Album Review: Vintage Modern by 360

Melbourne rapper 360 (promotional image)

360’s fourth studio album, Vintage Modern, is a deeply personal project that despite touching on several taboo topics, is ultimately a story of triumph over the demons of his past.

In 2008, Melbourne rapper 360 burst onto the Aussie hip-hop scene with a frolicsome debut album What You See Is What You Get.

Three years later, the man affectionately known as “Sixty” went double platinum in Australia with his second project Falling and Flying.

After winning an ARIA award for “Breakthrough Artist of the Year” in 2012 and opening for international hip-hop superstar Eminem in 2014, Sixty appeared – from the outside at least – to be in a place of relative contentment.

However, amid a national tour in 2015, the rapper overdosed on what he later estimated to be around 120 pills before a show, and disappeared from the spotlight to battle addiction and other personal turmoil.

Since then he’s been diagnosed with bipolar disorder, achieved sobriety, and discovered a level of maturity that allowed him to change his outlook on life – and it’s these themes that are up for exploration in Vintage Modern, in a courageous and brutally honest fashion.

The most observable shift in Sixty’s thinking is in the track “Letters” – a theory of what the rapper would write to a younger version of himself, with a strong emphasis on how to treat women.

Do you think you would do the same thing?
When it comes to girls would you play the same game?
When a baby girl’s gonna take on your name?

He expresses guilt over using derogatory terms when discussing women and then delivers two lines that suggest his 31 year old current self possesses enough maturity to understand past failings: “I believe you become who you were / When you’re old, but you get it quite late”, revealing that, at age 31, he has grown to a level of maturity that allows him to see past wrongs.

Sixty addresses his former addiction to painkillers on the track “Drugs.” He places himself in the mind of painkillers, and envisions what they would say if the inanimate objects were able to think for themselves:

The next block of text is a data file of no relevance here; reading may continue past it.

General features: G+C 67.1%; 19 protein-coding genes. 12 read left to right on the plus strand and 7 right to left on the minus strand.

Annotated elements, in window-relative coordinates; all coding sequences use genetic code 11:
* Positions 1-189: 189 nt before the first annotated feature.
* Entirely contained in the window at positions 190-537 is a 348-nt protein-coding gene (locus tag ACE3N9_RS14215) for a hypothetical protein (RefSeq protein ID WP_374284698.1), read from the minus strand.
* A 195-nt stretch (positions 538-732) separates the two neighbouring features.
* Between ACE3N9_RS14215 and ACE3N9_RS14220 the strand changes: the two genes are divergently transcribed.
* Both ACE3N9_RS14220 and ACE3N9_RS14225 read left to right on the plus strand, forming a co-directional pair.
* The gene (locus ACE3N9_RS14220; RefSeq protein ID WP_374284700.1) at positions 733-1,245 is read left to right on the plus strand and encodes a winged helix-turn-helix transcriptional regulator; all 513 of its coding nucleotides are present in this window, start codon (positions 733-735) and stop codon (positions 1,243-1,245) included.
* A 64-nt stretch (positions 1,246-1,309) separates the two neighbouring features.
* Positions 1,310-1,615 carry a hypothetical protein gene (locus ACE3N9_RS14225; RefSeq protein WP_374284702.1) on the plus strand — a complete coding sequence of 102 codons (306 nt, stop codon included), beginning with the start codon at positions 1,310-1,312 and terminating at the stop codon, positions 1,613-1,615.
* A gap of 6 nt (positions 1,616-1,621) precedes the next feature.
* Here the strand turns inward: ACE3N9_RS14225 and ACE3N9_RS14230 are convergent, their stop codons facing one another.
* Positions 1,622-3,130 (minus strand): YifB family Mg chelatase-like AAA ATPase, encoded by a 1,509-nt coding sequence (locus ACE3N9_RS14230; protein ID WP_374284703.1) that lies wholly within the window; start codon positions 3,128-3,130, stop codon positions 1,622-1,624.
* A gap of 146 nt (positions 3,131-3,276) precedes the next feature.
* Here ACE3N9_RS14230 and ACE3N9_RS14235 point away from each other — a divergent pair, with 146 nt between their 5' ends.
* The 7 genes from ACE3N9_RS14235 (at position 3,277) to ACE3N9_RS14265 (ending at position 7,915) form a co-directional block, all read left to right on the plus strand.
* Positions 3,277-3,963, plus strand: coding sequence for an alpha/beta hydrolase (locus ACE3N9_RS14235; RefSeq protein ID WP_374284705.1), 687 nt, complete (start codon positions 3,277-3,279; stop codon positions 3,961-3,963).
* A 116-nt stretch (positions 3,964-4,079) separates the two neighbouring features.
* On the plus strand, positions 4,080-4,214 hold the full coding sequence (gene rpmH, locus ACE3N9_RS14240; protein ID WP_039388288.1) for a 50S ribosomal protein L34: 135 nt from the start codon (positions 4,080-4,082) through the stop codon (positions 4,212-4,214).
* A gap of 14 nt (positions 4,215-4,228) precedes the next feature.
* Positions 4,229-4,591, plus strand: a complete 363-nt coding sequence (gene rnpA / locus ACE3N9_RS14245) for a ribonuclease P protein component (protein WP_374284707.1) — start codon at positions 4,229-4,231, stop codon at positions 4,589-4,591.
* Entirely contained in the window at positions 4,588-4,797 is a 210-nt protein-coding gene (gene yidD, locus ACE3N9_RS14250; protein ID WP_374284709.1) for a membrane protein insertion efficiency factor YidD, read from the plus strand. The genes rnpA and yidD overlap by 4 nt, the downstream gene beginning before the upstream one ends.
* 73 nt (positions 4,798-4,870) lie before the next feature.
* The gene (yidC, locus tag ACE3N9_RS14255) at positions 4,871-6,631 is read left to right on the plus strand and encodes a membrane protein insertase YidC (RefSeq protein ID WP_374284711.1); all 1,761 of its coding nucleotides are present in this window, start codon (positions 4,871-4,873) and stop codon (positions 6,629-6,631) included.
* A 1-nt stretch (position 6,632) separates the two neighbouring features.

How many lives will I kill today?
A storm is brewin’, bound to see people hurt
I pretend I’m gonna take your guilt away
But all I do is make it even worse.

The track goes on to call drugs the worst killer in history but also alludes to the difficulty of stopping addiction to over-the-counter painkillers as they are readily accessible.

He explains the daily struggle he went through when fighting his own 90-pill-a-day fight:

Mind control, you can fight it but I’ll make you poor
My spirit’s gonna end up breakin’ yours
There’s no money but you wanna save some more
Every week though I’m gonna take it all.

Gut-wrenching, shocking, and intensely confronting, Sixty details the incomprehensible story of a close friend having to experience stillbirth on the track “Tiny Angel” which, in this reviewer’s opinion, is the best work of his career.

360 shows off his incredible knack for vivid storytelling as he describes the events in brutal detail from the father’s perspective, laying out the couple’s difficulty in conceiving and the father’s euphoria in discovering he was going to have a son.

The song picks up tempo as the couple arrive at the hospital and the mother goes into labour. 360 explains the fathers awe he has for his partner: “I love you so much, baby, you’re so strong / I could never do this but you so easily can.”

Sixty then raps the heartbreaking lines:

It’s so amazin’ to see my son in the flesh
I can’t help but notice he hasn’t taken a breath, now
They put a little plastic thing in his mouth
While the doctor’s two fingers are slightly pumpin’ his chest down.

As the song reaches a tragic crescendo, the rapper’s voice begins to break as he appears to hold back tears. One of the most emotionally charged Australian hip-hop songs of the past decade closes out with the sound of a person weeping over the beat, offering no comfort; an extremely challenging listen that fans would be forgiven for hearing through just once.

With this big exception, the overall feel of the album is one of positivity and triumph, with a multitude of feel-good moments on tracks like “Way Out”, “Yesterday”, and “Admission” while still producing the humorous, punchy lines that he has previously been known for on the song “White Lies”.

Sixty employs several artists to sing on hooks, including Teischa, Hein Cooper and Sydnee Carter and has a song featuring fellow Aussie rappers Seth Sentry and PEZ.

But he also sings numerous choruses himself – another first for him – and while many other rappers are currently experimenting with layered drums and trap-style beats, Sixty’s gone the opposite way with this project towards an acoustic sounds that gives the album a more vulnerable and honest feel.

Vintage Modern is a concise and artistically creative album that pulls zero punches in graphically depicting 360’s tribulations with drug addiction, mental health and other taboo topics, while still manages to be about embracing life and all it has to offer. – Kyle Standfield (@KyleStandfield)